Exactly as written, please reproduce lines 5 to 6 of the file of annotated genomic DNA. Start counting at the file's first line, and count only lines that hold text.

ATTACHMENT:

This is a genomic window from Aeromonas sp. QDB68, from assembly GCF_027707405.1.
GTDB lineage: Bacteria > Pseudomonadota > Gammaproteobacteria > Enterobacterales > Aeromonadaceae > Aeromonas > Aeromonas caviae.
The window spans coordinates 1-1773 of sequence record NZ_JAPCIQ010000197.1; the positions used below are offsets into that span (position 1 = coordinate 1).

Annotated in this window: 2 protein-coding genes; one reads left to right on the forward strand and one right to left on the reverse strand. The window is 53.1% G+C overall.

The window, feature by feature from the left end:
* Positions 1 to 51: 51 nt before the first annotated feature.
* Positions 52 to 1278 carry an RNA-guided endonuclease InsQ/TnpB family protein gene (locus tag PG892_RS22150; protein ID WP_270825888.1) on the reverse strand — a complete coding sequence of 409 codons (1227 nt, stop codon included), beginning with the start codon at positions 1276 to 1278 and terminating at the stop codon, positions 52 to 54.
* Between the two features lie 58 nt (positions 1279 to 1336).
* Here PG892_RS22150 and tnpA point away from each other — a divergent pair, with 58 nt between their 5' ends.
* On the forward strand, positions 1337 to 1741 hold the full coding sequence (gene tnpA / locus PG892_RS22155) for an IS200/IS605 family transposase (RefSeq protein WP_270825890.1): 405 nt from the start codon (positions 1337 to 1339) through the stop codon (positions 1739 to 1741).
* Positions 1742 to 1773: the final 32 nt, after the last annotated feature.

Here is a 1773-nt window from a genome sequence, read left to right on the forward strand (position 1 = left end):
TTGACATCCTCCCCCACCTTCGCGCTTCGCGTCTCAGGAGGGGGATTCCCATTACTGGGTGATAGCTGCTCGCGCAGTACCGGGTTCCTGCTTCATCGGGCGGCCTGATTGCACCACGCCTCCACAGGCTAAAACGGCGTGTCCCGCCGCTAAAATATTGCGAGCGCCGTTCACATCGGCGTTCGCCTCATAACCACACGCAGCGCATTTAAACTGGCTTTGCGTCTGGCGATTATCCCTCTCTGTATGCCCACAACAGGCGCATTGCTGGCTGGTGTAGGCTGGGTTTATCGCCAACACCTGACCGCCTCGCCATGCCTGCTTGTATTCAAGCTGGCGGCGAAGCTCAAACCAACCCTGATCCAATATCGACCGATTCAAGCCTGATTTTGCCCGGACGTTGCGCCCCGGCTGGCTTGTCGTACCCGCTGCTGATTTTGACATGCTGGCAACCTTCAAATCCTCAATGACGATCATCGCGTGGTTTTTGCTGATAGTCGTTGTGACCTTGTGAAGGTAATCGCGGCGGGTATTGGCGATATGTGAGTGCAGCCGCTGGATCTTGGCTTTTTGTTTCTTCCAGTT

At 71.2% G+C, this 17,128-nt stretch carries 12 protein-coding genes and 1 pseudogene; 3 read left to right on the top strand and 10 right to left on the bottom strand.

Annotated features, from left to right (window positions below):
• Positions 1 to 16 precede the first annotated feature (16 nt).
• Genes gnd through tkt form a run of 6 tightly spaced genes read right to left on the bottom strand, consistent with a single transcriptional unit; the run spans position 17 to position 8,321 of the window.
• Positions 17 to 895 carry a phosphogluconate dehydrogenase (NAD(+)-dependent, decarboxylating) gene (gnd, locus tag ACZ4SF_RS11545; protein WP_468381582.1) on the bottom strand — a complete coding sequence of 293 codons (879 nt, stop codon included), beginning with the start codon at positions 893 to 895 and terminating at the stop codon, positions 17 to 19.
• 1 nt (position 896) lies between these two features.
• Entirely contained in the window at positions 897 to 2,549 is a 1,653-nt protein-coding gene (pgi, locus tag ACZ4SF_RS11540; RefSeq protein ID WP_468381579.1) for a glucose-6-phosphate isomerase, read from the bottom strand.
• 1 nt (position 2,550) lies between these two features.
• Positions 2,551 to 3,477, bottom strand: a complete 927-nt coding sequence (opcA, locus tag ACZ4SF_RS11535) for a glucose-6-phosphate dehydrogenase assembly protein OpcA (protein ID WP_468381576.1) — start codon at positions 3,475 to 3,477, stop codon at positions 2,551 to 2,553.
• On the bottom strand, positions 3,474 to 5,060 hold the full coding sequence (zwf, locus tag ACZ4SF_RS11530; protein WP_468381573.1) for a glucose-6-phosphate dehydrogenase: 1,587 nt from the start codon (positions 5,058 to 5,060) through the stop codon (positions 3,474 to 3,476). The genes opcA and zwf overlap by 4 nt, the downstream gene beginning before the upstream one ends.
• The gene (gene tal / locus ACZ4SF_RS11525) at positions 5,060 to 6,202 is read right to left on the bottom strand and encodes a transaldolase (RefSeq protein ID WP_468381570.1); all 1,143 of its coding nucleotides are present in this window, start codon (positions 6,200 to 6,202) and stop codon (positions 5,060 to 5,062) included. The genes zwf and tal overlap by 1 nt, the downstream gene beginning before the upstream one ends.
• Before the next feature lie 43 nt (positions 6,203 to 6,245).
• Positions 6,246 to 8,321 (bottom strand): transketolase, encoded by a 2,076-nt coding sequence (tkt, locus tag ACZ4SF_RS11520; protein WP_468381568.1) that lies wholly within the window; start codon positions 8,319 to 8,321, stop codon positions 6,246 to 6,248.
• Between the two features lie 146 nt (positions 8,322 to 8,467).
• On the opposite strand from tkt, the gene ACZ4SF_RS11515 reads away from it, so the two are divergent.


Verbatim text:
The window, feature by feature from the left end:
* Positions 1 to 51: 51 nt before the first annotated feature.